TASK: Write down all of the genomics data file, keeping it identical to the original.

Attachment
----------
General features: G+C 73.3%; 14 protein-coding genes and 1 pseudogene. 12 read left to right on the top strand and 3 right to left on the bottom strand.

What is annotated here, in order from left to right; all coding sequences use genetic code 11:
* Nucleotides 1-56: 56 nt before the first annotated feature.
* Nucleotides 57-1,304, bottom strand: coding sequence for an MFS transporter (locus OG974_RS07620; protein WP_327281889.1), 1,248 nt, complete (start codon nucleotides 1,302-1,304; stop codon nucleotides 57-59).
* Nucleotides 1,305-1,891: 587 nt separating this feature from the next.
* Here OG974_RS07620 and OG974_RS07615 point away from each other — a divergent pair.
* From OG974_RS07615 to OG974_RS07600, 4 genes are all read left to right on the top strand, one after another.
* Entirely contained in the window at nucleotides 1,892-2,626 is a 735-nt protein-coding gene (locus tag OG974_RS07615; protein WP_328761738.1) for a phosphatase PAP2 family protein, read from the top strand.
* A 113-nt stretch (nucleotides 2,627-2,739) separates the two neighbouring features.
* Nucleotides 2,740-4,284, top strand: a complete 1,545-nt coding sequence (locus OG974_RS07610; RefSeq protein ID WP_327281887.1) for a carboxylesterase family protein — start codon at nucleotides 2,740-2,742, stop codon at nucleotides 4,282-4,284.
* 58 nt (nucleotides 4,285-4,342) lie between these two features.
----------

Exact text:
General features: G+C 73.3%; 14 protein-coding genes and 1 pseudogene. 12 read left to right on the top strand and 3 right to left on the bottom strand.

What is annotated here, in order from left to right; all coding sequences use genetic code 11:
* Nucleotides 1-56: 56 nt before the first annotated feature.
* Nucleotides 57-1,304, bottom strand: coding sequence for an MFS transporter (locus OG974_RS07620; protein WP_327281889.1), 1,248 nt, complete (start codon nucleotides 1,302-1,304; stop codon nucleotides 57-59).
* Nucleotides 1,305-1,891: 587 nt separating this feature from the next.
* Here OG974_RS07620 and OG974_RS07615 point away from each other — a divergent pair.
* From OG974_RS07615 to OG974_RS07600, 4 genes are all read left to right on the top strand, one after another.
* Entirely contained in the window at nucleotides 1,892-2,626 is a 735-nt protein-coding gene (locus tag OG974_RS07615; protein WP_328761738.1) for a phosphatase PAP2 family protein, read from the top strand.
* A 113-nt stretch (nucleotides 2,627-2,739) separates the two neighbouring features.
* Nucleotides 2,740-4,284, top strand: a complete 1,545-nt coding sequence (locus OG974_RS07610; RefSeq protein ID WP_327281887.1) for a carboxylesterase family protein — start codon at nucleotides 2,740-2,742, stop codon at nucleotides 4,282-4,284.
* 58 nt (nucleotides 4,285-4,342) lie between these two features.